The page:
Trainer Henrietta Knight will make her return to racing in Bangor on Friday with Calgary Bay.
Knight, 68, who guided Best Mate to three Cheltenham Gold Cup wins, retired in 2012 because of her late husband Terry Biddlecombe's ill health.
But Knight can saddle horses in hunter chases and will send the 12-year-old off in the 4.50 at the course where she had her first ever winner back in 1989.
"We're both making a comeback," Knight told BBC Radio Oxford.
"Calgary Bay's been with us since he was two and a half so he's part of the furniture.
"He hasn't raced for two years because of injuries and he would love to run him in the Foxhunters' Steeplechase at Aintree on 9 April. If he qualifies for that, then he'll be retired afterwards."
Races classified as hunter chases allow amateur and licensed trainers to enter horses at National Hunt courses, with amateur jockeys in the saddle.
Knight's successes with Best Mate and Edredon Bleu made her one of the sport's top trainers and she enjoyed more than 700 winners in her career, starting with The Grey Gunner at Bangor in 1989.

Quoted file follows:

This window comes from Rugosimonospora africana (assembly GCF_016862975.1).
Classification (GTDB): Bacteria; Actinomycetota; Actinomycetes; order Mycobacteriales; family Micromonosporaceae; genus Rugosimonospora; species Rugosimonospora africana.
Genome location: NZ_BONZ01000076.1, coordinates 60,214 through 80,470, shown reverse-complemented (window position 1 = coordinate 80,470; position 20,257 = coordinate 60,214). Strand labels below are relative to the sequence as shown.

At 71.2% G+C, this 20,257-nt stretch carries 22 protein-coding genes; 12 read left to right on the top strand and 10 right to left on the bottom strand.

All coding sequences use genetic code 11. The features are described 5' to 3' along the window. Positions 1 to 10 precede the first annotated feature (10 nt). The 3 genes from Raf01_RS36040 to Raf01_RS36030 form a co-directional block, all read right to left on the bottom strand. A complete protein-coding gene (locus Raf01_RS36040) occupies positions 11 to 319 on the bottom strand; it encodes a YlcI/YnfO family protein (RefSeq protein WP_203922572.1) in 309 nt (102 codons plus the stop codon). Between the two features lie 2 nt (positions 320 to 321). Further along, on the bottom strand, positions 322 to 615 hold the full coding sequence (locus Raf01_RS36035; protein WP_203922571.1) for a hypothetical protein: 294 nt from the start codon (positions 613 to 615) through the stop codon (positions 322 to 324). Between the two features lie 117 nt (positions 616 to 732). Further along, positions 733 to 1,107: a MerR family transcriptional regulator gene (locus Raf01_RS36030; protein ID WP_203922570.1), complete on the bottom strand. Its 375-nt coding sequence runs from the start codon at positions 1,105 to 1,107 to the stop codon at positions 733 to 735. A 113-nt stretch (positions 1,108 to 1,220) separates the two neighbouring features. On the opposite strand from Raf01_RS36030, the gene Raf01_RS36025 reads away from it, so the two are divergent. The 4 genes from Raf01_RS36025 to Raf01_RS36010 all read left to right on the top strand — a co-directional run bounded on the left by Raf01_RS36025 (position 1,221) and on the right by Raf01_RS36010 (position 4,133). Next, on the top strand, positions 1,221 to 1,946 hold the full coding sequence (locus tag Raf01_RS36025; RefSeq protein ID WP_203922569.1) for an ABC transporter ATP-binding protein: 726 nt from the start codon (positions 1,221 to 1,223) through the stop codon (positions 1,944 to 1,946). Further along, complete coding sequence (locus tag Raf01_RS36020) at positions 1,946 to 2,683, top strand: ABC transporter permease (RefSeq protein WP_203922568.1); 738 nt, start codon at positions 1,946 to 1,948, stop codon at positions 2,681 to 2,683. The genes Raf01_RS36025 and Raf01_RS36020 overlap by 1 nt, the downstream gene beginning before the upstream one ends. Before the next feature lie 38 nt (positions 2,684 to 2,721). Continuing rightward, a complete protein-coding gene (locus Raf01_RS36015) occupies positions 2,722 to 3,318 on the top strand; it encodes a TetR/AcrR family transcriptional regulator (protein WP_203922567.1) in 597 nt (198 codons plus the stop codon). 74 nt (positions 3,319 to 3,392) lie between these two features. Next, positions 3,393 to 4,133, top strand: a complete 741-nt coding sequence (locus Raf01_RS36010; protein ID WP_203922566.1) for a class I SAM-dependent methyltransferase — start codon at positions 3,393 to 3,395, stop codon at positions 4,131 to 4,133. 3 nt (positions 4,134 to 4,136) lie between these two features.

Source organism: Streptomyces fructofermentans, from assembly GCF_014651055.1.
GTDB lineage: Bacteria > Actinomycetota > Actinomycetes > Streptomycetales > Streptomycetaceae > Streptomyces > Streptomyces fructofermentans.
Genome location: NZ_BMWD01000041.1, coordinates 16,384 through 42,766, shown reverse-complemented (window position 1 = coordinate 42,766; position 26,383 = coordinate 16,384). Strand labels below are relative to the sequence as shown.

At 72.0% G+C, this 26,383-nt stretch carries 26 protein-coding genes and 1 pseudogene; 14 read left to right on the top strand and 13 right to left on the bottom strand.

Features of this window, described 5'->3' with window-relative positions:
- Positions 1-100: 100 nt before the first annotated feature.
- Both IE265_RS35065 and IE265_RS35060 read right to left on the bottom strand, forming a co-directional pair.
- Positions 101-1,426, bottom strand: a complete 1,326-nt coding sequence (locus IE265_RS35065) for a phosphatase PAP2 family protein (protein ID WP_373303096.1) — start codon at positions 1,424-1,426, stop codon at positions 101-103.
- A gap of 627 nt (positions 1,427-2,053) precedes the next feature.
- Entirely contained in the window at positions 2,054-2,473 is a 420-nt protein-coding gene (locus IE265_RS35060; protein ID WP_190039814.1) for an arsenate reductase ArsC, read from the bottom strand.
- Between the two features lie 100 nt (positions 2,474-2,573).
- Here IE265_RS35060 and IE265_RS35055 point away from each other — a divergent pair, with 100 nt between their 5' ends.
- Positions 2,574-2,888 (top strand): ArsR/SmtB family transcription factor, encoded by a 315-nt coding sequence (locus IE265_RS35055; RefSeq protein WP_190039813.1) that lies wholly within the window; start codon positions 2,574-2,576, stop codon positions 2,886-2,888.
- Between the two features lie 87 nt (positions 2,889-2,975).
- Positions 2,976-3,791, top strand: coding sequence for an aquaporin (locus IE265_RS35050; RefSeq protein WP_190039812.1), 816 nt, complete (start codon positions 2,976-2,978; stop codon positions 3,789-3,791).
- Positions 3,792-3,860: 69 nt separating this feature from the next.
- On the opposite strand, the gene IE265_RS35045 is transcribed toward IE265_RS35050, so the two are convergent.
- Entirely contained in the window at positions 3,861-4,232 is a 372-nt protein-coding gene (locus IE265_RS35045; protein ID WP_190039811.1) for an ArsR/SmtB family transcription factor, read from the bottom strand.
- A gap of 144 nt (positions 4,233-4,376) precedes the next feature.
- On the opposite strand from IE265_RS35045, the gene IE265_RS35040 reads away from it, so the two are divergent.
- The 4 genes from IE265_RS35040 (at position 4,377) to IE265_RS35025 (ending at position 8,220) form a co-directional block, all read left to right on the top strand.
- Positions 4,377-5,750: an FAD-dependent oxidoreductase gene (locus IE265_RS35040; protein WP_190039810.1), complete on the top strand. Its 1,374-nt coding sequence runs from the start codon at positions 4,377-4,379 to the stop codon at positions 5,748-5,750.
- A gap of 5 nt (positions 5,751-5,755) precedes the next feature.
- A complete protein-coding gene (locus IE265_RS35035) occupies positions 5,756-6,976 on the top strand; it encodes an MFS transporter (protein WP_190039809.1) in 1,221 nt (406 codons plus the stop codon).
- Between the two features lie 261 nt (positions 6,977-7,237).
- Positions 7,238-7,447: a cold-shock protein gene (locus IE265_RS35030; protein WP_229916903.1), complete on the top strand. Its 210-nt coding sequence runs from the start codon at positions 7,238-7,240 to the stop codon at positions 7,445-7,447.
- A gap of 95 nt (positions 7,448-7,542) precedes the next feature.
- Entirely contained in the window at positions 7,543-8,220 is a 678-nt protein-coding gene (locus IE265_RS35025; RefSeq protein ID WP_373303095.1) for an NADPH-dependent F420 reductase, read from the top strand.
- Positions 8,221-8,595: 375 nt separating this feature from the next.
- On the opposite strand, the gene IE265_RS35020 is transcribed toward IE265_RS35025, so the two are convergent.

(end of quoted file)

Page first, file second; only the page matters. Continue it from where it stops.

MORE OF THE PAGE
She formed a formidable training partnership with former champion jockey Biddlecombe, who died last year.
"I haven't really missed it because I used to do it with my husband and when he died it would never have been the same without him," added Knight, who is based at West Lockinge near Wantage.
"We did everything together for 20 years and it would have been painful to do it without him because he was a huge help to me and he knew so much about racing.
"But it's nice to dip my toe in the water and see my friends. I keep in touch with a lot of jockeys and owners but it's nice to be back with some form of responsibility.
The Bangor meeting could yet fall victim to cold weather, but Knight said that if the meeting was called off the intention was to find another race for Calgary Bay - a former Grand National horse - as soon as possible.